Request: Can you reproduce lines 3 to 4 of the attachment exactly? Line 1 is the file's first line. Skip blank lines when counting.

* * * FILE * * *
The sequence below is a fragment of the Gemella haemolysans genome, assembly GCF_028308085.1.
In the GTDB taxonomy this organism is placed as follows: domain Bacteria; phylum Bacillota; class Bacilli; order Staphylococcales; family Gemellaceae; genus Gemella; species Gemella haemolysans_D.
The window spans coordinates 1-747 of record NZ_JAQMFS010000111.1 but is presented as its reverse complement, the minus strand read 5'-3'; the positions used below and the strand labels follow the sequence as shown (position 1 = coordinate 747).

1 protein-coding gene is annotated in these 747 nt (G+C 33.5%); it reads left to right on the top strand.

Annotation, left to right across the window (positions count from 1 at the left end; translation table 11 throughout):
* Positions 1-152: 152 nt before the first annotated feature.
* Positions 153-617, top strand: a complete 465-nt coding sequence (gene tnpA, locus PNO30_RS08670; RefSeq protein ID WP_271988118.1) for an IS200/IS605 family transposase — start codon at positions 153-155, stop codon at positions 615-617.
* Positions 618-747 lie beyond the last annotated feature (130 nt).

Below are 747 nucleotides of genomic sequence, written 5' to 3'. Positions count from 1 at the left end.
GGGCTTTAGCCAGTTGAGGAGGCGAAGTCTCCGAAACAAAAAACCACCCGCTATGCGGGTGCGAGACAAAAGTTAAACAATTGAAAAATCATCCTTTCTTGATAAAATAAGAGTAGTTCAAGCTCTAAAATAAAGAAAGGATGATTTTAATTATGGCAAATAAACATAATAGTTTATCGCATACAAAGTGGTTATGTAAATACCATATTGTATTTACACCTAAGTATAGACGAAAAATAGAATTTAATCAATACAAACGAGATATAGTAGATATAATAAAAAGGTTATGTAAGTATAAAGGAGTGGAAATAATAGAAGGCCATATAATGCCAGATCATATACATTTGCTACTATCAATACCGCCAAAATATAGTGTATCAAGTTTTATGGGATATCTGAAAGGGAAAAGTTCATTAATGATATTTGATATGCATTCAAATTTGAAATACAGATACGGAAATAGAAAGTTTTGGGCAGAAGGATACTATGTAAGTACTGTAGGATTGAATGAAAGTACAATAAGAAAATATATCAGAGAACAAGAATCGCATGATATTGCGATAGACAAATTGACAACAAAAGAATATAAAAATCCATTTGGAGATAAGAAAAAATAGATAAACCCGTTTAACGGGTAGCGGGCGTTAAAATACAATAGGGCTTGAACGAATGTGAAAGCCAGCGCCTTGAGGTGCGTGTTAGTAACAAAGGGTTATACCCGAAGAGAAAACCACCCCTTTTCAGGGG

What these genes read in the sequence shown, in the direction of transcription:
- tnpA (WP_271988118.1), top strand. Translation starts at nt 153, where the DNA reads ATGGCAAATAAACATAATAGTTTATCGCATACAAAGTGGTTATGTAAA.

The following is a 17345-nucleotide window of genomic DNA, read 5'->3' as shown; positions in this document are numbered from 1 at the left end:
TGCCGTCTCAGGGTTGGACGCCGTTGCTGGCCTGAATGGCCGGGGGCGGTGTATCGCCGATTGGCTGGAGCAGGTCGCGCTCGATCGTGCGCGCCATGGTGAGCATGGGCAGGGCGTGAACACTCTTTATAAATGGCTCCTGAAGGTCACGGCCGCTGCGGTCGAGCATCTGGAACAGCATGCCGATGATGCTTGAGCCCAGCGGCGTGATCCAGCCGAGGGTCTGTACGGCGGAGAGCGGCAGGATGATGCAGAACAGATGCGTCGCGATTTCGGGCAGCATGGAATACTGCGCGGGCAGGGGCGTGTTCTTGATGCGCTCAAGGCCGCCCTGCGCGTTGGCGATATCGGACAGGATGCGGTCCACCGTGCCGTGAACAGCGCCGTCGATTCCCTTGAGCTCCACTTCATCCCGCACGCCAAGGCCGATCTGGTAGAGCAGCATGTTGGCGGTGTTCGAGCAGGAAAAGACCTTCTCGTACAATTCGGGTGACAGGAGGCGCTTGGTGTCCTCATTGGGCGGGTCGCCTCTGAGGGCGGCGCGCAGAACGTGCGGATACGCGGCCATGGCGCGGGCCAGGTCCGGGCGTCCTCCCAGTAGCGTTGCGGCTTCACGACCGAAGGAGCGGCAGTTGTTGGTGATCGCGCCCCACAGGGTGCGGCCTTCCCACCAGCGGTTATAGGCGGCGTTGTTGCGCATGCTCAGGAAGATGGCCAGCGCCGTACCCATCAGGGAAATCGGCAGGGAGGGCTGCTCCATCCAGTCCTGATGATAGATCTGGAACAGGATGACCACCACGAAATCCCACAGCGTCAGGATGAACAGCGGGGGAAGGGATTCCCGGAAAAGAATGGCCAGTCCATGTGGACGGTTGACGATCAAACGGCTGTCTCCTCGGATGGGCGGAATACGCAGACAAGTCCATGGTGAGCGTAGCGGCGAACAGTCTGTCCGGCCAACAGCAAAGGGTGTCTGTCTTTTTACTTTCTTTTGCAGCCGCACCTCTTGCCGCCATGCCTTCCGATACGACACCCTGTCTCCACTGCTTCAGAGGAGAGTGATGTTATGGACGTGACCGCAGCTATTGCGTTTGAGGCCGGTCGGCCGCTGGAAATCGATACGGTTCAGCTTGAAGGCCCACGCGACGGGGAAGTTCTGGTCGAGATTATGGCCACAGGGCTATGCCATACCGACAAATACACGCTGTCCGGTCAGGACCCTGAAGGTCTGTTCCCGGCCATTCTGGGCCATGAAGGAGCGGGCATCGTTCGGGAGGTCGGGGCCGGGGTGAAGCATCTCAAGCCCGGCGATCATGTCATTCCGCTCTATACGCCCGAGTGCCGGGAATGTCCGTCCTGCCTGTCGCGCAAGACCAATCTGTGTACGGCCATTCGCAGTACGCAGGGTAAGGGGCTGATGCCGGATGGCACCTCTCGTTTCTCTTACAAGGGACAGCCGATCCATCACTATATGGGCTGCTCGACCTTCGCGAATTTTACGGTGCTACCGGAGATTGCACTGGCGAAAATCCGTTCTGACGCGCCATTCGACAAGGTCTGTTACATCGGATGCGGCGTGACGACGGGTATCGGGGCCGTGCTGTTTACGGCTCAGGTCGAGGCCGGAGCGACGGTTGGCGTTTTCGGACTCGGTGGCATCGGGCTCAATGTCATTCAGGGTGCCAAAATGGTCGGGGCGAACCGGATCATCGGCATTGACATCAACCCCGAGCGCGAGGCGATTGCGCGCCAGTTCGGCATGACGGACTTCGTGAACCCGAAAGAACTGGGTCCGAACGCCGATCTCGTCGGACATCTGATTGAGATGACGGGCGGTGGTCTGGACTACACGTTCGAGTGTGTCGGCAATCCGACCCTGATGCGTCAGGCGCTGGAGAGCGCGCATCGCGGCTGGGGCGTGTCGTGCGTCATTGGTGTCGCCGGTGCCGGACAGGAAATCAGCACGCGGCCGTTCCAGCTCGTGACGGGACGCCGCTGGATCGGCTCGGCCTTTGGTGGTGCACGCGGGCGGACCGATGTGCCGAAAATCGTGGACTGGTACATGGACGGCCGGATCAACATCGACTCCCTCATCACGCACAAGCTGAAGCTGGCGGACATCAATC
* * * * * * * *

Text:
The window spans coordinates 1-747 of record NZ_JAQMFS010000111.1 but is presented as its reverse complement, the minus strand read 5'-3'; the positions used below and the strand labels follow the sequence as shown (position 1 = coordinate 747).

1 protein-coding gene is annotated in these 747 nt (G+C 33.5%); it reads left to right on the top strand.